Former Administrative Assistant to U.S. Senator Charged with Making Prohibited Communications to Senate Office
WASHINGTON – The former administrative assistant to a U.S. senator was charged today by a federal grand jury in the District of Columbia with violating criminal conflict of interest laws, announced Assistant Attorney General Lanny A. Breuer of the Criminal Division; U.S. Attorney Ronald C. Machen of the District of Columbia; and James W. McJunkin, Assistant Director in Charge of the FBI’s Washington Field Office.
The indictment charges Douglas Hampton, 48, formerly of Las Vegas, with seven counts of violating the criminal conflict of interest laws. Hampton will be arraigned on March 31, 2011, in U.S. District Court in the District of Columbia.
According to the indictment, from January 2007 to April 30, 2008, Hampton was employed as the administrative assistant to a U.S. senator. The administrative assistant and chief of staff positions were the most senior positions in the senator’s office. While he was serving as administrative assistant, Hampton allegedly signed a form certifying that he had completed training required by the Senate Select Committee on Ethics that included training on the one-year post-employment lobbying restrictions mandated by The Honest Leadership and Open Government Act of 2007.
According to the indictment, that legislation was enacted by Congress for the purpose of providing greater transparency and accountability in both Houses by, among other things, slowing down the “revolving door” between congressional employment and post-employment lobbying activities. The legislation prohibits a senior Senate staffer, for a period of one year after termination of employment with the Senate, from knowingly making any communication to a Senate office with the intent to influence official actions on behalf of another person.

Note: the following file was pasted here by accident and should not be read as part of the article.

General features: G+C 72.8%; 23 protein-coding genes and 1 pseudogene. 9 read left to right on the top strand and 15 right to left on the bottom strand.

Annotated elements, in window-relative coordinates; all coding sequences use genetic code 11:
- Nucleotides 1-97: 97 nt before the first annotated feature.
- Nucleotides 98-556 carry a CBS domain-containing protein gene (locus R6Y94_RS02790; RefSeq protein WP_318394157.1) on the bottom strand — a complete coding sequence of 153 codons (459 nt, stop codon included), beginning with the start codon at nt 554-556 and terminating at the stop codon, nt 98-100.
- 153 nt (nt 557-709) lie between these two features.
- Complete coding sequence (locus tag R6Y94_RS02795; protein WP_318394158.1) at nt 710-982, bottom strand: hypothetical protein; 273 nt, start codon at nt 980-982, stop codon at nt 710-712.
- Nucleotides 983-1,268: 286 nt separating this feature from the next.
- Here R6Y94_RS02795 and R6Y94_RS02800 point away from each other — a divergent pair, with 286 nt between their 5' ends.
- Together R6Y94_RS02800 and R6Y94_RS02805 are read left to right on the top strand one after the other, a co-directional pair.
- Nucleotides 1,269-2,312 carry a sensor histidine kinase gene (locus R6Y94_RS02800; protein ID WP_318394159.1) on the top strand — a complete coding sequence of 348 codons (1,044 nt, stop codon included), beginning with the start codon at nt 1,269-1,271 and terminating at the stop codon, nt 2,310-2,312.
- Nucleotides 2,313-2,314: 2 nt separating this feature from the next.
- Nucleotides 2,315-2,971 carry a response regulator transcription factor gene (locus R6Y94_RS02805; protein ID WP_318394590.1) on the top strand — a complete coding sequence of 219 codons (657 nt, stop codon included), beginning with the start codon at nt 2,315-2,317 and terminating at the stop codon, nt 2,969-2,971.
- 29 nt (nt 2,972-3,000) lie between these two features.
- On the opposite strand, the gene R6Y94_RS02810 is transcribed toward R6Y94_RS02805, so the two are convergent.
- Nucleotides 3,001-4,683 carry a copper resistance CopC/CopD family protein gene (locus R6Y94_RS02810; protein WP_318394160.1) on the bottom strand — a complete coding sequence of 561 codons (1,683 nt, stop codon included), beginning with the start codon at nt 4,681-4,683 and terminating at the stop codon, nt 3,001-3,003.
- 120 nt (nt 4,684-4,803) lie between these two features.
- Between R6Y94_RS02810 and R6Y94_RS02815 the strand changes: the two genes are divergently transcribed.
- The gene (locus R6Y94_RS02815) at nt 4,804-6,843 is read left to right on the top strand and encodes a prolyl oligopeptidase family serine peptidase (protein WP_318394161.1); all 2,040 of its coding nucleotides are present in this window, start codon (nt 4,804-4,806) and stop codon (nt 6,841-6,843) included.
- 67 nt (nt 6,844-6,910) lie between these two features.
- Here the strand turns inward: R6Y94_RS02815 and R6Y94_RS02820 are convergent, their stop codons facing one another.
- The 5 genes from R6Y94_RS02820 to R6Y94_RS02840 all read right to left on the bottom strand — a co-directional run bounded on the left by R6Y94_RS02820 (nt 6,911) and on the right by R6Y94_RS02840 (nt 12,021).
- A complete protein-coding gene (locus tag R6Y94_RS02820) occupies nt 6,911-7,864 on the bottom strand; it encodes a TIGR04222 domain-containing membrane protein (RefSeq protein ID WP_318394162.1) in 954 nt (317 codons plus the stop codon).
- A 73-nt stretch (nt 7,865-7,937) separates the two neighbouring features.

The indictment alleges that on May 1, 2008, Hampton left his employment with the U.S. senator and obtained employment as a government affairs consultant with an airline company and an energy company, both headquartered in Las Vegas.
According to the indictment, between May 1, 2008, and May 1, 2009, while he was subject to The Honest Leadership and Open Government Act’s one-year restriction, Hampton knowingly and willfully made, with the intent to influence, communications to staff members of the U.S. senator on behalf of the Las Vegas airline company and energy company, seeking action by the senator and the staff members in their official capacities.
The indictment alleges that Hampton, on behalf of the airline company, sought the assistance of the senator and the staff members in convincing the Department of Transportation to reconsider its position on a fuel surcharge pricing issue and to delay or withdraw an enforcement action regarding fees charged on the company’s website, as well as to help schedule a meeting in March 2009 involving the secretary of transportation and executives from the airline company.
The indictment also alleges that Hampton, on behalf of the energy company, sought the assistance of the senator and the staff members to convince the Department of Interior to expedite release of an environmental impact statement that would allow the energy company to move forward on its delayed proposal to build a coal-fired power plant in eastern Nevada.
The maximum penalty for each of the seven counts alleged in the indictment is five years in prison. Hampton also faces a maximum fine of $250,000 per count.
An indictment is merely an accusation, and a defendant is presumed innocent unless proven guilty in a court of law.
This case is being prosecuted by Trial Attorneys Deborah Sue Mayer and Edward T. Kang of the Criminal Division’s Public Integrity Section, and Assistant U.S. Attorney Bryan Seeley for the U.S. Attorney’s Office in the District of Columbia. The case was investigated by the FBI’s Washington Field Office.